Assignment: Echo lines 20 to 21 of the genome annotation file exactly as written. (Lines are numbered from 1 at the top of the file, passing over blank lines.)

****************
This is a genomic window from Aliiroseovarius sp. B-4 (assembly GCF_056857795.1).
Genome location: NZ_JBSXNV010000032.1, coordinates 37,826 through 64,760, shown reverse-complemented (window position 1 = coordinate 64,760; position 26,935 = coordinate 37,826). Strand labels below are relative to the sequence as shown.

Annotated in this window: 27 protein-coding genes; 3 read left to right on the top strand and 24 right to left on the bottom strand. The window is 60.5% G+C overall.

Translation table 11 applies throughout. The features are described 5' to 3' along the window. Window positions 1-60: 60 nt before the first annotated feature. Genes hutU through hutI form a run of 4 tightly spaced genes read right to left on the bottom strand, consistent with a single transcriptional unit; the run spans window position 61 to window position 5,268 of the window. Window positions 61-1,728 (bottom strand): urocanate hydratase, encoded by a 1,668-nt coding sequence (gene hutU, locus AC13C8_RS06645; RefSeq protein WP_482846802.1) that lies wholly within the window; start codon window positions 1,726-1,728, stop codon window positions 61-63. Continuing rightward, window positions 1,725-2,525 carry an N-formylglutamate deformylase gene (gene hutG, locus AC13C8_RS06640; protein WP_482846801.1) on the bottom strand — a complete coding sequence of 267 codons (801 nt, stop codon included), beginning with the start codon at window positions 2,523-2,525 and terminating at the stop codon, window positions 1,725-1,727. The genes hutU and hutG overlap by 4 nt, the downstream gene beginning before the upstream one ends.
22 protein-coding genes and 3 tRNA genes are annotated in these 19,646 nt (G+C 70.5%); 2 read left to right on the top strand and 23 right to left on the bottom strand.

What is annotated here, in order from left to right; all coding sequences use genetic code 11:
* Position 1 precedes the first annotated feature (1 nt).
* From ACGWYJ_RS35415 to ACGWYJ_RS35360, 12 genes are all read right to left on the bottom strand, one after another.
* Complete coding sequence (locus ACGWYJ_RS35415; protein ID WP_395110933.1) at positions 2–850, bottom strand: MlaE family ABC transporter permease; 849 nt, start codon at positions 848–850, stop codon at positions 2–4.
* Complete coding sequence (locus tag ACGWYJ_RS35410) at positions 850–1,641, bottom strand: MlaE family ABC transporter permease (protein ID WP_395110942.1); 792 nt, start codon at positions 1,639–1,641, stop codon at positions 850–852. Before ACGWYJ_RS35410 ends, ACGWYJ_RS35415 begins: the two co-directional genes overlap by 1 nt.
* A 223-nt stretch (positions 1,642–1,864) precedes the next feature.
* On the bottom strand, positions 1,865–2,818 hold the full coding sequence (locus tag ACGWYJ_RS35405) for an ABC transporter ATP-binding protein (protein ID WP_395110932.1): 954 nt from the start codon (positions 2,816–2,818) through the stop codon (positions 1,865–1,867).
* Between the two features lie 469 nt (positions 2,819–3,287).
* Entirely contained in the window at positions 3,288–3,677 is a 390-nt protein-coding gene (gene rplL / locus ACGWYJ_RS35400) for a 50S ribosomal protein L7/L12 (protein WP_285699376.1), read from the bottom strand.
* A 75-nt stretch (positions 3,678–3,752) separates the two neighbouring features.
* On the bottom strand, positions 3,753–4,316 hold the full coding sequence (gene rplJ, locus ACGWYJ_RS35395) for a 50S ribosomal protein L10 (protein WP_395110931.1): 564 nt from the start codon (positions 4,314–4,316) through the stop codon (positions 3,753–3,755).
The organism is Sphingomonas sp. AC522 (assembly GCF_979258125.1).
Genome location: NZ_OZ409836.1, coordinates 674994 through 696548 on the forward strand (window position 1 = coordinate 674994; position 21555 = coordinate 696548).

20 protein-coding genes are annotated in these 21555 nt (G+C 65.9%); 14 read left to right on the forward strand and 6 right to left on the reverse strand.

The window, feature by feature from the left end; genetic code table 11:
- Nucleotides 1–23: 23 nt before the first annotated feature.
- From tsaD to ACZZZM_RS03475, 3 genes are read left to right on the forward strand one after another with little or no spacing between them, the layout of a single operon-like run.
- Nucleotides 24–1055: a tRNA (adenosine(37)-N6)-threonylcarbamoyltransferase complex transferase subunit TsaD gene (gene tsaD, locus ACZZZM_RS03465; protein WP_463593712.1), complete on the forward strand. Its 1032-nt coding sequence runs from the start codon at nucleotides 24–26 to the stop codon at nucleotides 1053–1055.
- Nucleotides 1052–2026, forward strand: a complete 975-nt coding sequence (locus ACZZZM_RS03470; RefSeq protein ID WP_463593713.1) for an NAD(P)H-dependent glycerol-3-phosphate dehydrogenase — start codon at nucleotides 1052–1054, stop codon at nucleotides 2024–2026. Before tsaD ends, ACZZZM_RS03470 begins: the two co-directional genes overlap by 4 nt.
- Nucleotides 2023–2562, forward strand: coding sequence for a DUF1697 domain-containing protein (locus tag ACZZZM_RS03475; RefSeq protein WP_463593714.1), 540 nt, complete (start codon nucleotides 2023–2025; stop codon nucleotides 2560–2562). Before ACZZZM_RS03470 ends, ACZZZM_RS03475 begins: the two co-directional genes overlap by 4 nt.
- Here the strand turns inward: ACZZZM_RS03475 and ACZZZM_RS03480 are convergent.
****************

The window, feature by feature from the left end; genetic code table 11:
- Nucleotides 1–23: 23 nt before the first annotated feature.